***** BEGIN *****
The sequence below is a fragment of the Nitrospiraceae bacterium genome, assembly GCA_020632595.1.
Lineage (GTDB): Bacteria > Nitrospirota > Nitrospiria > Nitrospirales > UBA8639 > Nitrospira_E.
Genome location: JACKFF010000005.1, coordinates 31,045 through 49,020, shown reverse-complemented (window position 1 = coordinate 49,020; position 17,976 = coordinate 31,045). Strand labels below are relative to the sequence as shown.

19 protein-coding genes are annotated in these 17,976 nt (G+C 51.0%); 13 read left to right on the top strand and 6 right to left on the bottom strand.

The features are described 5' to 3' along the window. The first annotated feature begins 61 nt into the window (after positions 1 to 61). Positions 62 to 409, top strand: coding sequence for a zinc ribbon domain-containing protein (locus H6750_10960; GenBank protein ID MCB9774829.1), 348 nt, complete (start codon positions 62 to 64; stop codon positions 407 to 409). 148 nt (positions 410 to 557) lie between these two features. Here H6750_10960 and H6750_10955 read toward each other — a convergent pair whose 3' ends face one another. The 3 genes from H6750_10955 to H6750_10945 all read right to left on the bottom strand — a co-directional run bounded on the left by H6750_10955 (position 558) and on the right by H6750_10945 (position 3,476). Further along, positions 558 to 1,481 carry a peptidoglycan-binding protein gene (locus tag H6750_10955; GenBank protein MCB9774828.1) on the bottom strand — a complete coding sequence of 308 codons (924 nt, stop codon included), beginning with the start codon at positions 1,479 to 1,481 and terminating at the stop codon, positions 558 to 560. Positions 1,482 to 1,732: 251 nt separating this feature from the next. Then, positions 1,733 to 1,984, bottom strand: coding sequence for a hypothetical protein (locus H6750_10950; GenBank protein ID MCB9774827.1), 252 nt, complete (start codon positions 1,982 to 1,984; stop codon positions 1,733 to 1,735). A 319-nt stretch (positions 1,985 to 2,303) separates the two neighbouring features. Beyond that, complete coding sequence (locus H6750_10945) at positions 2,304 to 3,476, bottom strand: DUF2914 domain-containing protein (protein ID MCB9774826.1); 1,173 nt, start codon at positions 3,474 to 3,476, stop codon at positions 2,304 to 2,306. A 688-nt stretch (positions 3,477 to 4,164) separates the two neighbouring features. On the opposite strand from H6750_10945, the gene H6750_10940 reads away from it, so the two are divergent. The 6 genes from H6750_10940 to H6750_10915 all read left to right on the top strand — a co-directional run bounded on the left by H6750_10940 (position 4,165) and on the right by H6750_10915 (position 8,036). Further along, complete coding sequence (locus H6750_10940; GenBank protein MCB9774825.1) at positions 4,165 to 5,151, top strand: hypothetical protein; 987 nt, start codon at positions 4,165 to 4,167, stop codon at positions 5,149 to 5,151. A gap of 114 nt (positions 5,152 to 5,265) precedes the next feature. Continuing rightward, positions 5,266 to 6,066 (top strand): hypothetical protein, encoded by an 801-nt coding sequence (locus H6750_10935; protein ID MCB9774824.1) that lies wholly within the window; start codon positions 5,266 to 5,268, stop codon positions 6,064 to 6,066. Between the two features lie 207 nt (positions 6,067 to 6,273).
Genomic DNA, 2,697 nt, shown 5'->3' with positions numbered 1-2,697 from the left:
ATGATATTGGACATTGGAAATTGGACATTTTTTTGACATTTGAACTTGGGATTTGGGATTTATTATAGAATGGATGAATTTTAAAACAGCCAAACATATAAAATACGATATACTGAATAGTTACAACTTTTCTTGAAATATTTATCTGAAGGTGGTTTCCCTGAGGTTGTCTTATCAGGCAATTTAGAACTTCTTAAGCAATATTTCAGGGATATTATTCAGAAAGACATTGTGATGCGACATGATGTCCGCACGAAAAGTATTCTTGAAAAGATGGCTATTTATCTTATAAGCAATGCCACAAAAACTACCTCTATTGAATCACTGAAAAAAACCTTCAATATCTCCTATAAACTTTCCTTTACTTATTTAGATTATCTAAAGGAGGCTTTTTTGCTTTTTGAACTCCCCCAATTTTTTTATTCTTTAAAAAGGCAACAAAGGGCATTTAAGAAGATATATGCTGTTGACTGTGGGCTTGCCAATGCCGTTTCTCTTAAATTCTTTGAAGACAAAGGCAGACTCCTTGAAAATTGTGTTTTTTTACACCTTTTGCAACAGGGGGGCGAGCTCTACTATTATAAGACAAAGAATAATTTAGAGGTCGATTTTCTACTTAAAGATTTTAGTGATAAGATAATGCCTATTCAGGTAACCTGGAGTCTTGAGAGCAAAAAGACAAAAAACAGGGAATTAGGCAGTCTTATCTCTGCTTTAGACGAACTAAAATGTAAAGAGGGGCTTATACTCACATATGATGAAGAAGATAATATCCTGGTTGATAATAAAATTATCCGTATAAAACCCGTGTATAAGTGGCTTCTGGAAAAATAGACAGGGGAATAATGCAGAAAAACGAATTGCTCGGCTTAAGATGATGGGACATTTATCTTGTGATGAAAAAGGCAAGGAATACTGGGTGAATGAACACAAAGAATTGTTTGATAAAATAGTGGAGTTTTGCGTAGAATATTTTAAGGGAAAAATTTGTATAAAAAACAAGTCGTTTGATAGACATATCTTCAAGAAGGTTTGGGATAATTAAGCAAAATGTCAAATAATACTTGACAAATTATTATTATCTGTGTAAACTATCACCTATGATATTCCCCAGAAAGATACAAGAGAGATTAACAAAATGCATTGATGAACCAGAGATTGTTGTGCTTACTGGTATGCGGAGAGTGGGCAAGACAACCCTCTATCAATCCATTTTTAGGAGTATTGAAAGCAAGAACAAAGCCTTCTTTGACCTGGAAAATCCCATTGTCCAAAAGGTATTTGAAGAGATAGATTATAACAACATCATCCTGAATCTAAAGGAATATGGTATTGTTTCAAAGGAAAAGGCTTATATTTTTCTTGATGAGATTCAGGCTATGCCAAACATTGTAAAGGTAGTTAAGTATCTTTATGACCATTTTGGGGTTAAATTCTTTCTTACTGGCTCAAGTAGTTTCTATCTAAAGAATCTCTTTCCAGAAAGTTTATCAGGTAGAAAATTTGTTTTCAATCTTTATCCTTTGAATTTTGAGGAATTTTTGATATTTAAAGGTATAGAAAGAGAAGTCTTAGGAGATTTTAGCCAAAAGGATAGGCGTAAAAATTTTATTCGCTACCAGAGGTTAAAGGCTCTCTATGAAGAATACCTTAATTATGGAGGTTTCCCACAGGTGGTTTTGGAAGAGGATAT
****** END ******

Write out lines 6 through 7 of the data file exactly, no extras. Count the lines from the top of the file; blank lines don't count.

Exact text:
Genomic DNA, 2,697 nt, shown 5'->3' with positions numbered 1-2,697 from the left:
ATGATATTGGACATTGGAAATTGGACATTTTTTTGACATTTGAACTTGGGATTTGGGATTTATTATAGAATGGATGAATTTTAAAACAGCCAAACATATAAAATACGATATACTGAATAGTTACAACTTTTCTTGAAATATTTATCTGAAGGTGGTTTCCCTGAGGTTGTCTTATCAGGCAATTTAGAACTTCTTAAGCAATATTTCAGGGATATTATTCAGAAAGACATTGTGATGCGACATGATGTCCGCACGAAAAGTATTCTTGAAAAGATGGCTATTTATCTTATAAGCAATGCCACAAAAACTACCTCTATTGAATCACTGAAAAAAACCTTCAATATCTCCTATAAACTTTCCTTTACTTATTTAGATTATCTAAAGGAGGCTTTTTTGCTTTTTGAACTCCCCCAATTTTTTTATTCTTTAAAAAGGCAACAAAGGGCATTTAAGAAGATATATGCTGTTGACTGTGGGCTTGCCAATGCCGTTTCTCTTAAATTCTTTGAAGACAAAGGCAGACTCCTTGAAAATTGTGTTTTTTTACACCTTTTGCAACAGGGGGGCGAGCTCTACTATTATAAGACAAAGAATAATTTAGAGGTCGATTTTCTACTTAAAGATTTTAGTGATAAGATAATGCCTATTCAGGTAACCTGGAGTCTTGAGAGCAAAAAGACAAAAAACAGGGAATTAGGCAGTCTTATCTCTGCTTTAGACGAACTAAAATGTAAAGAGGGGCTTATACTCACATATGATGAAGAAGATAATATCCTGGTTGATAATAAAATTATCCGTATAAAACCCGTGTATAAGTGGCTTCTGGAAAAATAGACAGGGGAATAATGCAGAAAAACGAATTGCTCGGCTTAAGATGATGGGACATTTATCTTGTGATGAAAAAGGCAAGGAATACTGGGTGAATGAACACAAAGAATTGTTTGATAAAATAGTGGAGTTTTGCGTAGAATATTTTAAGGGAAAAATTTGTATAAAAAACAAGTCGTTTGATAGACATATCTTCAAGAAGGTTTGGGATAATTAAGCAAAATGTCAAATAATACTTGACAAATTATTATTATCTGTGTAAACTATCACCTATGATATTCCCCAGAAAGATACAAGAGAGATTAACAAAATGCATTGATGAACCAGAGATTGTTGTGCTTACTGGTATGCGGAGAGTGGGCAAGACAACCCTCTATCAATCCATTTTTAGGAGTATTGAAAGCAAGAACAAAGCCTTCTTTGACCTGGAAAATCCCATTGTCCAAAAGGTATTTGAAGAGATAGATTATAACAACATCATCCTGAATCTAAAGGAATATGGTATTGTTTCAAAGGAAAAGGCTTATATTTTTCTTGATGAGATTCAGGCTATGCCAAACATTGTAAAGGTAGTTAAGTATCTTTATGACCATTTTGGGGTTAAATTCTTTCTTACTGGCTCAAGTAGTTTCTATCTAAAGAATCTCTTTCCAGAAAGTTTATCAGGTAGAAAATTTGTTTTCAATCTTTATCCTTTGAATTTTGAGGAATTTTTGATATTTAAAGGTATAGAAAGAGAAGTCTTAGGAGATTTTAGCCAAAAGGATAGGCGTAAAAATTTTATTCGCTACCAGAGGTTAAAGGCTCTCTATGAAGAATACCTTAATTATGGAGGTTTCCCACAGGTGGTTTTGGAAGAGGATAT